Santos in Oaxaca's Ancient Churches

A study of santos in 16th-century and other churches in Oaxaca, Mexico

 

By Claire and Richard Stracke
Funded by a grant from the Rockefeller Foundation.

In San Miguel Ejutla:
Christ: Ecce Homo
Christ Mocked in the Pretorium
Our Lady of Mount Carmel
Our Lady of Sorrows
Our Lady of Sorrows (Soledad)
Our Lady of the Assumption
St. Francis of Assisi
St. John the Evangelist
St. Mary Magdalene
Unidentified Dominican Saint
Unidentified Franciscan Saint (1)
Unidentified Franciscan Saint (2)
Virgin Mary in a coffin

Other santos not photographed

Our Lady of Sorrows (Soledad)

Our Lady of Sorrows (Soledad):
The face is unusually long, with a long, aquiline nose, slightly bulbous eyes and an exaggerated lower lip. The eyebrows are dark. The skin is lighter than usual in Soledad figures. We assume that her arms are movable because they are tied together at the hands and hang from a black cord looped around the neck. On a black velvet cloth hanging behind the Virgin are eleven rows of silver amulets representing praying figures.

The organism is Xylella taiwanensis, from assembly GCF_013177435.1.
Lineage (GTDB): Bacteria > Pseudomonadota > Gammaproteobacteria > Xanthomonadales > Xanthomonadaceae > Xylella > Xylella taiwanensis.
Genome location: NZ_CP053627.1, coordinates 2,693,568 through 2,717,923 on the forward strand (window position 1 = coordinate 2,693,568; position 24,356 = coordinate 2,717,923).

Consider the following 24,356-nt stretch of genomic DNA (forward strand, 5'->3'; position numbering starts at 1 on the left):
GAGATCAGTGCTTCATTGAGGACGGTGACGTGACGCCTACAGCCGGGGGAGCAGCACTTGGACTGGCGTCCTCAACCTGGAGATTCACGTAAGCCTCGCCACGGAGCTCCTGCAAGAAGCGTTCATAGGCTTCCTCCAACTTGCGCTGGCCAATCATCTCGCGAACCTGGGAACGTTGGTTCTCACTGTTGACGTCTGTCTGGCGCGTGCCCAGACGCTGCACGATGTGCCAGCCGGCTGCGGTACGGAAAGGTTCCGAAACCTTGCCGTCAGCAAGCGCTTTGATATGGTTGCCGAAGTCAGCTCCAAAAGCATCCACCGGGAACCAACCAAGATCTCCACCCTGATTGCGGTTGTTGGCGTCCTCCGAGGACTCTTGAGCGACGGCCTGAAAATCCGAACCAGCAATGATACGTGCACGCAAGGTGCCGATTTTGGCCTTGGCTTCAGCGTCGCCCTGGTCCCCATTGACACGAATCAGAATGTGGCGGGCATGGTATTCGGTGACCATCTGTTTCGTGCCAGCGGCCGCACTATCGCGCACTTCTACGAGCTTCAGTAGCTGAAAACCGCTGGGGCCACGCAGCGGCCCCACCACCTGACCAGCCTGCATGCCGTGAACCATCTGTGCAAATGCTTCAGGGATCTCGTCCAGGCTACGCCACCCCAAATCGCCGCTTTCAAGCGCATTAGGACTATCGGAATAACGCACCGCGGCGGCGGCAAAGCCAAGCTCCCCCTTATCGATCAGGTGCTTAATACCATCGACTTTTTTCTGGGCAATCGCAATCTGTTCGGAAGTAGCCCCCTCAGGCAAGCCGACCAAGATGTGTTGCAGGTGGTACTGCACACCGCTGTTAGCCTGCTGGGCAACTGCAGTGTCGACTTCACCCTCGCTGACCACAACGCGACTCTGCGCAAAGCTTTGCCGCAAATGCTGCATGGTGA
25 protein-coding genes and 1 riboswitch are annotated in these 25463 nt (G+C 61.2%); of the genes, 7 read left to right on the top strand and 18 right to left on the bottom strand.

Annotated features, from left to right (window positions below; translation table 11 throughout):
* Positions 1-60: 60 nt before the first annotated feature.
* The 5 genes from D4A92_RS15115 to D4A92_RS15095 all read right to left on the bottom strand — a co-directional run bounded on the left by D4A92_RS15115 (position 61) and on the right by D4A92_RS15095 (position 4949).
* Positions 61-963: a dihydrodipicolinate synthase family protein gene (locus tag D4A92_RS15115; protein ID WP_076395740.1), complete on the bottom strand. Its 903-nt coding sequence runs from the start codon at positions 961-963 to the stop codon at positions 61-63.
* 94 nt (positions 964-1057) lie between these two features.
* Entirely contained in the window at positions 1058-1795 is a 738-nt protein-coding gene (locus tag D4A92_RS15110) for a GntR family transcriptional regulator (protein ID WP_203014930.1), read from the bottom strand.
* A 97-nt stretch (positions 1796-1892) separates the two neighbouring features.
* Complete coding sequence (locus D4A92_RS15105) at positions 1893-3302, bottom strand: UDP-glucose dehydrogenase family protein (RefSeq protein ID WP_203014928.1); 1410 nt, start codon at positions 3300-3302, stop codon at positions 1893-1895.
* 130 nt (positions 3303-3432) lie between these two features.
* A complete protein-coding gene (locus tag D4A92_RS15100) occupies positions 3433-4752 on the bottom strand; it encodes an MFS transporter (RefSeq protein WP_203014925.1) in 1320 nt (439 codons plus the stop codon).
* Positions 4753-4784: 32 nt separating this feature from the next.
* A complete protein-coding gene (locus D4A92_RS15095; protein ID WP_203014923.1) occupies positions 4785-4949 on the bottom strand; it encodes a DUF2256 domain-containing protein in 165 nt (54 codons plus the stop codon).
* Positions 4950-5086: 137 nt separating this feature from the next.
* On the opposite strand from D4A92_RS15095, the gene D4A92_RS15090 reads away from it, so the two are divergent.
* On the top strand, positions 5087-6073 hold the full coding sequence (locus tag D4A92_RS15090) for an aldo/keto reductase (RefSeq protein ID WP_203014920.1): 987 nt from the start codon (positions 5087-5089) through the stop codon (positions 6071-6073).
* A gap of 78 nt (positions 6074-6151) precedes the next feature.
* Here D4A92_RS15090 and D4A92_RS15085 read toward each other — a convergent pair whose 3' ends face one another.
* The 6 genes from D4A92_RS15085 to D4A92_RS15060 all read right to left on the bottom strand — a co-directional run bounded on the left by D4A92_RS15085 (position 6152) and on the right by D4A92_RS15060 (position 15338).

Local Name: Nuestra Señora de la Soledad.

Basis for Identification: Virgin in golden crown wearing a black and silver mantle that reaches from the top of the head nearly to the floor, hands together as in prayer.

Other characteristics: Heart-shaped frame around the wimple.

Site: Church of San Miguel Ejutla.

Location: Centered on an altar along the north wall of the nave, in a glass case (see note).

Media and construction: Wood, gesso, paint, fabric clothing, metal crown and wimple frame. Eyes: glass.

Size: Life size.

Comparable santos in Oaxaca: Achiutla, Santa Ana del Valle, Coixtlahuaca, Cuilapan, Etla, Huitzo, Mitla, Teotitlán, Teposcolula1, Teposcolula2, Tilantongo, Xoxocotlán, Yanhuitlán, Zimatlán.

External Links:
Wikimedia Commons: Statues of Virgin Mary in Mexico
Christian Iconography: The Virgin and Child

Next: On the same altar, a statue of St. John the Evangelist.

Introduction to San Miguel Ejutla

Santos Home Page

Note: On this site, references to the cardinal directions always assume that the main altar is at the east end of the church, the narthex or entry area at the west end, and the two walls of the nave on the north and south. (The nave is the long central section.) Actual orientations may differ.

The photo shown here is licensed under the Creative Commons Attribution-Share Alike 3.0 Unported license. You are free to share or remix it on two conditions: first, that you attribute it to the photographers, Claire and Richard Stracke, without implying any approval of your work on their part; second, that if you alter, transform, or build upon this photo, you may distribute the resulting work only under the same or similar license to this one.